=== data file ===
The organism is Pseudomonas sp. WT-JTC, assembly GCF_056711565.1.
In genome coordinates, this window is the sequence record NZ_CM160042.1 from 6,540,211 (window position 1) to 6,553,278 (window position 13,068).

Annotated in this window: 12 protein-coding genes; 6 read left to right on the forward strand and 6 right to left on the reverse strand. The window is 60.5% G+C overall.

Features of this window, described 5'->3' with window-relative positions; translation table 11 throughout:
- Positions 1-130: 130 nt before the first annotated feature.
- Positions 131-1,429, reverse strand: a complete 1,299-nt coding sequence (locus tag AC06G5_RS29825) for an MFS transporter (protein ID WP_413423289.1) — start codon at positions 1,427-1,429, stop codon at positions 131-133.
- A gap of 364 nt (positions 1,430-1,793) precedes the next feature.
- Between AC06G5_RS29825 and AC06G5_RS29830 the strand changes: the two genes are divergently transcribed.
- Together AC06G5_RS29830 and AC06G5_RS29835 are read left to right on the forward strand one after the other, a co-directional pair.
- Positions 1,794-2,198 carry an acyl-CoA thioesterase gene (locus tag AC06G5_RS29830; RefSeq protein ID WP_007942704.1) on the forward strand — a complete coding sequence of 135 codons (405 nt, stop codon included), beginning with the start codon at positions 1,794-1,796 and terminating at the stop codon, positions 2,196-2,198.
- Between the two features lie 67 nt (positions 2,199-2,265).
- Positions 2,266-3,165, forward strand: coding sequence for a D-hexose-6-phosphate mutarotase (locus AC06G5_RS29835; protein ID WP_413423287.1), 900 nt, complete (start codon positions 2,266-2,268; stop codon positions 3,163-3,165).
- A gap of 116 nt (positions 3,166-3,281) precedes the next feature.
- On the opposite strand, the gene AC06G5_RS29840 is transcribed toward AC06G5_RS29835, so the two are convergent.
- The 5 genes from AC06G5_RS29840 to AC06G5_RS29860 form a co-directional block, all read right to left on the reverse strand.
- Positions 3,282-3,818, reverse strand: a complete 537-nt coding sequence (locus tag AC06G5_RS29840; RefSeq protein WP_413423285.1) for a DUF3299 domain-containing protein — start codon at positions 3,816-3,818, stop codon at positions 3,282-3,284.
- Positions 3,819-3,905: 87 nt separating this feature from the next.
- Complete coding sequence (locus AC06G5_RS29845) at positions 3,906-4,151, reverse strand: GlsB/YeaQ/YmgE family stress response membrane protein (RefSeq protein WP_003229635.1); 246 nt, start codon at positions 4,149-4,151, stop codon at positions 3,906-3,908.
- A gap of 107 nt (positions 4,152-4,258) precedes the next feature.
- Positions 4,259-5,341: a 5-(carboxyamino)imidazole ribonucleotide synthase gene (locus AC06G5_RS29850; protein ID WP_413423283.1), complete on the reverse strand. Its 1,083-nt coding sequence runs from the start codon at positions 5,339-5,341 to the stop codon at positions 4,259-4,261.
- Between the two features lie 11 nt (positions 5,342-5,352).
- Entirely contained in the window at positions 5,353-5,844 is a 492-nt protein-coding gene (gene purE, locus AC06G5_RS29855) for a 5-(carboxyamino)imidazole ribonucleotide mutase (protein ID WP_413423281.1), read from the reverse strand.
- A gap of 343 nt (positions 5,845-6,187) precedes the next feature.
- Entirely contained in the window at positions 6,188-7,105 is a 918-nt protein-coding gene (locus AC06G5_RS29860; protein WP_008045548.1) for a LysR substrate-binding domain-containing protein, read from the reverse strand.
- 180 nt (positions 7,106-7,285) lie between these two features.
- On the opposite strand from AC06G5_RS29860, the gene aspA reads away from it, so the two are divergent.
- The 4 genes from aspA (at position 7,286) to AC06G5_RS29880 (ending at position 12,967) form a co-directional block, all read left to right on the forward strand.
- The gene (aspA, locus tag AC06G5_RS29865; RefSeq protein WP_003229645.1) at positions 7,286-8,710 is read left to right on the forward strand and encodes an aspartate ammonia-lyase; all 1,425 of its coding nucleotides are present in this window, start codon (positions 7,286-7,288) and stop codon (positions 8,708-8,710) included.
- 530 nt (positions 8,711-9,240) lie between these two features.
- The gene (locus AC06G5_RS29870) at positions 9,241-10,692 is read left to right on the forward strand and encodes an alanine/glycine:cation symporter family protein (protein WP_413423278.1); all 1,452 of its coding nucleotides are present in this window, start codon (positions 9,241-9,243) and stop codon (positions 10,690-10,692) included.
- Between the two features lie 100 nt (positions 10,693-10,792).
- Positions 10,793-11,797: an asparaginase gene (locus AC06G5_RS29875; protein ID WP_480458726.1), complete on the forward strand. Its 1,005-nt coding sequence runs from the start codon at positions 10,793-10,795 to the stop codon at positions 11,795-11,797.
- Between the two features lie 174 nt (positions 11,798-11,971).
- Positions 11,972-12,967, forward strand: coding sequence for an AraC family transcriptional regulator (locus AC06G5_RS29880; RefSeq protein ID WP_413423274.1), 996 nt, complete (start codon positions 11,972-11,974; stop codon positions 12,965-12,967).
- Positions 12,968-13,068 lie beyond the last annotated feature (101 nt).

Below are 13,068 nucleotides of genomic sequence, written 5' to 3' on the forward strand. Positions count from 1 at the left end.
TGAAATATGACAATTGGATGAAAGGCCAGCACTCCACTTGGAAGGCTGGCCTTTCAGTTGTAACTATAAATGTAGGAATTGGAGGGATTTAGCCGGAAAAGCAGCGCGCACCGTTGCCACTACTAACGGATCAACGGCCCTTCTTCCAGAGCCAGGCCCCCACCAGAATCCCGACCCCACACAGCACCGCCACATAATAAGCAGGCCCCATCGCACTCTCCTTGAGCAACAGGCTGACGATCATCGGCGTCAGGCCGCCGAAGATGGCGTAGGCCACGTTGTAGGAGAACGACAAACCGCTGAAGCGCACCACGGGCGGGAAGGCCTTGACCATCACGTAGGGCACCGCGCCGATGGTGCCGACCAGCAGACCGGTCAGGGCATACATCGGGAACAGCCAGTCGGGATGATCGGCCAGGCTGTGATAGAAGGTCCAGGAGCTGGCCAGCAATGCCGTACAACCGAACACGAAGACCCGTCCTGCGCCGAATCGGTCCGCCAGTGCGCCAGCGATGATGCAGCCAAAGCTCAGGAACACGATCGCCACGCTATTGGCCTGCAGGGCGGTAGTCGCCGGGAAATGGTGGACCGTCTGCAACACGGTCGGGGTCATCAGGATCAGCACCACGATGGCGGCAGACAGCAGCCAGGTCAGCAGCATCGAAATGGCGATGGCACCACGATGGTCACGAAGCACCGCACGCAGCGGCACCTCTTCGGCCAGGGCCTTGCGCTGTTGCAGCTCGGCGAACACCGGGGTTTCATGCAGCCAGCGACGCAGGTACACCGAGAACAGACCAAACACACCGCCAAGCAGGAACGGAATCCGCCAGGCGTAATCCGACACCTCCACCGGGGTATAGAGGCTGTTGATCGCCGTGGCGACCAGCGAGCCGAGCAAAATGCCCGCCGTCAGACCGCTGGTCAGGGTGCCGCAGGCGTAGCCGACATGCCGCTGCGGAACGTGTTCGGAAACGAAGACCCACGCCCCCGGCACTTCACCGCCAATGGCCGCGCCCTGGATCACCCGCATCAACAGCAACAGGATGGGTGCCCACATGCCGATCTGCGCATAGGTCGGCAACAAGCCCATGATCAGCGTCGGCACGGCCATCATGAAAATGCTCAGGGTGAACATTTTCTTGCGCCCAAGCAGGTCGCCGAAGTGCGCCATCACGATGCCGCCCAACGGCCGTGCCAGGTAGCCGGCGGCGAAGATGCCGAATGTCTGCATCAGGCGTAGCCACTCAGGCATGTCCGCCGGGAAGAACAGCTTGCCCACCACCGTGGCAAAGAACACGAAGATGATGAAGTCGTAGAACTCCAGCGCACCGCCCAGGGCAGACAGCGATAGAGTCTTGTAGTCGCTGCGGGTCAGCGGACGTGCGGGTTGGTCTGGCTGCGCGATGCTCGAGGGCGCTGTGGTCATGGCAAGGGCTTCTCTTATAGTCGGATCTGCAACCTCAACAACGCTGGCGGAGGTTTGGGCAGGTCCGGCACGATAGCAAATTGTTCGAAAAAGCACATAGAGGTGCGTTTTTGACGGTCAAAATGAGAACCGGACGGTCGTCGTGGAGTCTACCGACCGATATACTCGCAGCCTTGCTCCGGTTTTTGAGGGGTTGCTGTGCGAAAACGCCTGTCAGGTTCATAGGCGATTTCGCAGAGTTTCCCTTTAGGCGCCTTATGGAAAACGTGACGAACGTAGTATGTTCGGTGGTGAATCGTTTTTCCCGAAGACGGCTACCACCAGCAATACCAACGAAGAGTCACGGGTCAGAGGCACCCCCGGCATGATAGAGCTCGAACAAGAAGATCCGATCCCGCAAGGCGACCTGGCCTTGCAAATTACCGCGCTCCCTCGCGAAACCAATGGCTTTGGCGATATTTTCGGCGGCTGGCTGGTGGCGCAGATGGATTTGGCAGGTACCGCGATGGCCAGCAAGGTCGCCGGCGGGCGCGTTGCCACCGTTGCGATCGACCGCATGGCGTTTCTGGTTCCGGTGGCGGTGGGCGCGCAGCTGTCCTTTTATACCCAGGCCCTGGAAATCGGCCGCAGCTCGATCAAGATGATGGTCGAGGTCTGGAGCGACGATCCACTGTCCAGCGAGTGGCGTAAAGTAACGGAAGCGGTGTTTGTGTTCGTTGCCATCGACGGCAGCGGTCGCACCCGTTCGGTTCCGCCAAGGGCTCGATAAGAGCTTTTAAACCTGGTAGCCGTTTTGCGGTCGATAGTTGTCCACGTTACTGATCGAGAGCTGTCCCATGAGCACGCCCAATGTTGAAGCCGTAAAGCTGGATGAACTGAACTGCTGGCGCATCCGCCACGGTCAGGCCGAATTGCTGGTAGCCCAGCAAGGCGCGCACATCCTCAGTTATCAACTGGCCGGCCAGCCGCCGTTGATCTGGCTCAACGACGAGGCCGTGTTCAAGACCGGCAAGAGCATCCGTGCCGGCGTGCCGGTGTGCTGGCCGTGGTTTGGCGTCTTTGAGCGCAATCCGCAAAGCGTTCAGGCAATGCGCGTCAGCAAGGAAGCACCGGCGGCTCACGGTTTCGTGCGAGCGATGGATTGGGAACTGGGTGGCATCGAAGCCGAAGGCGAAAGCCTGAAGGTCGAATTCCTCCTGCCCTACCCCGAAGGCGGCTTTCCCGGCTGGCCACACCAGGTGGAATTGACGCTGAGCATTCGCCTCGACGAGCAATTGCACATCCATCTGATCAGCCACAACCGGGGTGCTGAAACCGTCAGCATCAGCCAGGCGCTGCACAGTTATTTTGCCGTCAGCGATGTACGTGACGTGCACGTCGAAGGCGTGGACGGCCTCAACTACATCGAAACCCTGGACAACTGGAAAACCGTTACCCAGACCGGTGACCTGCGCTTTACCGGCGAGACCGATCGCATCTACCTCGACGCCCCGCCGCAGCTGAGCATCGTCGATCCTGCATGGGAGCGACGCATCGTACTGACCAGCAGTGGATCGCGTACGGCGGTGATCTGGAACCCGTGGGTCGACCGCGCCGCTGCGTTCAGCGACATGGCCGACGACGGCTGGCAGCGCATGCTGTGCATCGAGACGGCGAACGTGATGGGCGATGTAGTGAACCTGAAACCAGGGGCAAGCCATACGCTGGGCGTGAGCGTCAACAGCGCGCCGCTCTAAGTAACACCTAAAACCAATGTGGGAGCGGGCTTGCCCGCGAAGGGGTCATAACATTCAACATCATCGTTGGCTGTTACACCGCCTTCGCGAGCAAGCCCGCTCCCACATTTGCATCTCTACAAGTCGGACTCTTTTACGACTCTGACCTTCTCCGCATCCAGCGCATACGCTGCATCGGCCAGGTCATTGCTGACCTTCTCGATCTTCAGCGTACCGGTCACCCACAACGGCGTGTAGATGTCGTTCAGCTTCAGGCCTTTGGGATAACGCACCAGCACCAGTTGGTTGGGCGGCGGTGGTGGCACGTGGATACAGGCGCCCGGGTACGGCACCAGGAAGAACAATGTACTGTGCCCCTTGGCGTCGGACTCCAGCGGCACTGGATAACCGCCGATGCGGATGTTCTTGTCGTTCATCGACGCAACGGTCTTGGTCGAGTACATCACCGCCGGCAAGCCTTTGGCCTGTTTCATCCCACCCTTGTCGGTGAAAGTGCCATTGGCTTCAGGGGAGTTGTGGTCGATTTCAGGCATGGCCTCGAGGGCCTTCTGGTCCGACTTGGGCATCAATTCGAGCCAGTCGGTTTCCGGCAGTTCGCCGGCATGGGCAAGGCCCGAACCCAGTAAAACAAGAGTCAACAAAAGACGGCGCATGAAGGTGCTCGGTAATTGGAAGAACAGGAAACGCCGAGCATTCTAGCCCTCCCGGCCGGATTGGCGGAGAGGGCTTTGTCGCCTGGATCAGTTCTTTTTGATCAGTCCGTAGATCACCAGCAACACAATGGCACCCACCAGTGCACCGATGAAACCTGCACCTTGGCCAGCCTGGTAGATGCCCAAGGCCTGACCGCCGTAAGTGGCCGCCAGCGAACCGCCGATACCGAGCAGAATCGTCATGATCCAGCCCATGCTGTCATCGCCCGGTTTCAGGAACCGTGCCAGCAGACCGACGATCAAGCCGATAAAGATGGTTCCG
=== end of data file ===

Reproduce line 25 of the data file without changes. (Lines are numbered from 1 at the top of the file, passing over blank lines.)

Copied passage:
- 180 nt (positions 7,106-7,285) lie between these two features.